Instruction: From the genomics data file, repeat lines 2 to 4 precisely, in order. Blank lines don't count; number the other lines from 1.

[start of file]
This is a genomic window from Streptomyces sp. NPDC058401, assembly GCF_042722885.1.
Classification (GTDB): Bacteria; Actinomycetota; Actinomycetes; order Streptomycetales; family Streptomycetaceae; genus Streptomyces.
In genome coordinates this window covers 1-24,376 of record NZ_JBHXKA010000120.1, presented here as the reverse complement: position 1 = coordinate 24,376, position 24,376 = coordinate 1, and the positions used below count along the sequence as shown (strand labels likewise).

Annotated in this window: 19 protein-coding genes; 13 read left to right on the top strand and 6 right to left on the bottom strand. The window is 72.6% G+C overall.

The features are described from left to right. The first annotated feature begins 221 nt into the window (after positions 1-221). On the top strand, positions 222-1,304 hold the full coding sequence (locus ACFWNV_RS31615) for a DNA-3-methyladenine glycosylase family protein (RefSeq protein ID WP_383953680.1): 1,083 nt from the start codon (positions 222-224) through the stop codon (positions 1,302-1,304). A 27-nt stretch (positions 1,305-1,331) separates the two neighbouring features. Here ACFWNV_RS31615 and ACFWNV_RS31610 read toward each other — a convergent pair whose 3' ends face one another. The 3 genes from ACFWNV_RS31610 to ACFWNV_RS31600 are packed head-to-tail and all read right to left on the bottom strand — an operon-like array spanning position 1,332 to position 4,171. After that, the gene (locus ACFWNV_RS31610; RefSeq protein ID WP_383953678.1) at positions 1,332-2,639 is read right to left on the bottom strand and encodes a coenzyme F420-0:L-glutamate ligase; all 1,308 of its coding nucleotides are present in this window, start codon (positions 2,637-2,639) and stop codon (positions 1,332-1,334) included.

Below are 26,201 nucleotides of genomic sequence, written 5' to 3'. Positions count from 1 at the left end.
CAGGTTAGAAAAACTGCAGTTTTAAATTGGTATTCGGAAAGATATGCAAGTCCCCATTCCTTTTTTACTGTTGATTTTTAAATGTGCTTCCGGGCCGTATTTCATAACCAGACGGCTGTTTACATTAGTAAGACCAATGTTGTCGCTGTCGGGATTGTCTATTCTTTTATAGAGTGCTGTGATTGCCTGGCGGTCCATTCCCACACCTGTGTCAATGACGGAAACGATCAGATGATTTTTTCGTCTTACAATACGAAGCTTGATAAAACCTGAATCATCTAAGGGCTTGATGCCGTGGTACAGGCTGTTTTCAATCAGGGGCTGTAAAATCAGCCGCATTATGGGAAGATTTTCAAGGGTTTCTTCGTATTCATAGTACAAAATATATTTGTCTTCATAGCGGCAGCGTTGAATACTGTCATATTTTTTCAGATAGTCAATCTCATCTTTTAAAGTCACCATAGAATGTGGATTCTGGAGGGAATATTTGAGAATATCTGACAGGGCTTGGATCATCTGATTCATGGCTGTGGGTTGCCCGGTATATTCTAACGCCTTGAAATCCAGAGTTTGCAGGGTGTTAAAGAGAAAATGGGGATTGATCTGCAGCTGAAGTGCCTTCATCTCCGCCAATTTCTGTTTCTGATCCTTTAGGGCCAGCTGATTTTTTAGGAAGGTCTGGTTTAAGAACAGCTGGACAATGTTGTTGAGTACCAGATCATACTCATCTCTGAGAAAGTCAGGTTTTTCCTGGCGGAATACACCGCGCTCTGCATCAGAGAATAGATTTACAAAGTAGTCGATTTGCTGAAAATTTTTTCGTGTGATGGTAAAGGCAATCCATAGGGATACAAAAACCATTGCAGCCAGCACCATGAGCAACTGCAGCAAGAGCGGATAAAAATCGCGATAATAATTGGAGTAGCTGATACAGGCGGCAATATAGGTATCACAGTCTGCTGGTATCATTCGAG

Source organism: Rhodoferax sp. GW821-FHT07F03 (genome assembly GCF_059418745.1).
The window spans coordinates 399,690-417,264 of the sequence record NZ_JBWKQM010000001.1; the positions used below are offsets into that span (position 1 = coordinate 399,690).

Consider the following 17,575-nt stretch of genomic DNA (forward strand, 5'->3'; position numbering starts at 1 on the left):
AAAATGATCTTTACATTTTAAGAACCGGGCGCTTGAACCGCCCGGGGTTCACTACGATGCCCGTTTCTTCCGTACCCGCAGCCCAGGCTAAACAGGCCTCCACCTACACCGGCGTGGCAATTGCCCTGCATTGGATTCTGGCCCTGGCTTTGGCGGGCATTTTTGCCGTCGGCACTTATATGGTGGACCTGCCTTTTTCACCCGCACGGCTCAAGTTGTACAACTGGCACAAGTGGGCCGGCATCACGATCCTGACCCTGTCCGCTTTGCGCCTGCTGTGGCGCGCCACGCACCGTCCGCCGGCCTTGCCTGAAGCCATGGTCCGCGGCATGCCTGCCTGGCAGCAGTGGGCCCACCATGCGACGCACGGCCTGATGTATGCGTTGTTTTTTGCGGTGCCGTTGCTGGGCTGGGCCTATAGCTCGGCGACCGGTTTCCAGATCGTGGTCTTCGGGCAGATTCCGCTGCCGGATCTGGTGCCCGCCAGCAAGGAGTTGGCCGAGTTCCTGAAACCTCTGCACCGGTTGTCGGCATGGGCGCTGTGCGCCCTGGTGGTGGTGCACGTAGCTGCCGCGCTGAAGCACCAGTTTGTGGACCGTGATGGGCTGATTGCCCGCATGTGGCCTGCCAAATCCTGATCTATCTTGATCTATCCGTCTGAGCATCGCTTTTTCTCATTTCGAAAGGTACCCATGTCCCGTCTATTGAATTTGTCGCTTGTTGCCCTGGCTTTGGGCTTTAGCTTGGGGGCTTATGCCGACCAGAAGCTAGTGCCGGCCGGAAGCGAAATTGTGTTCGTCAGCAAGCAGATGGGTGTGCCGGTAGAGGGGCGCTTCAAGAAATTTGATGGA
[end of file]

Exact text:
Classification (GTDB): Bacteria; Actinomycetota; Actinomycetes; order Streptomycetales; family Streptomycetaceae; genus Streptomyces.
In genome coordinates this window covers 1-24,376 of record NZ_JBHXKA010000120.1, presented here as the reverse complement: position 1 = coordinate 24,376, position 24,376 = coordinate 1, and the positions used below count along the sequence as shown (strand labels likewise).

Annotated in this window: 19 protein-coding genes; 13 read left to right on the top strand and 6 right to left on the bottom strand. The window is 72.6% G+C overall.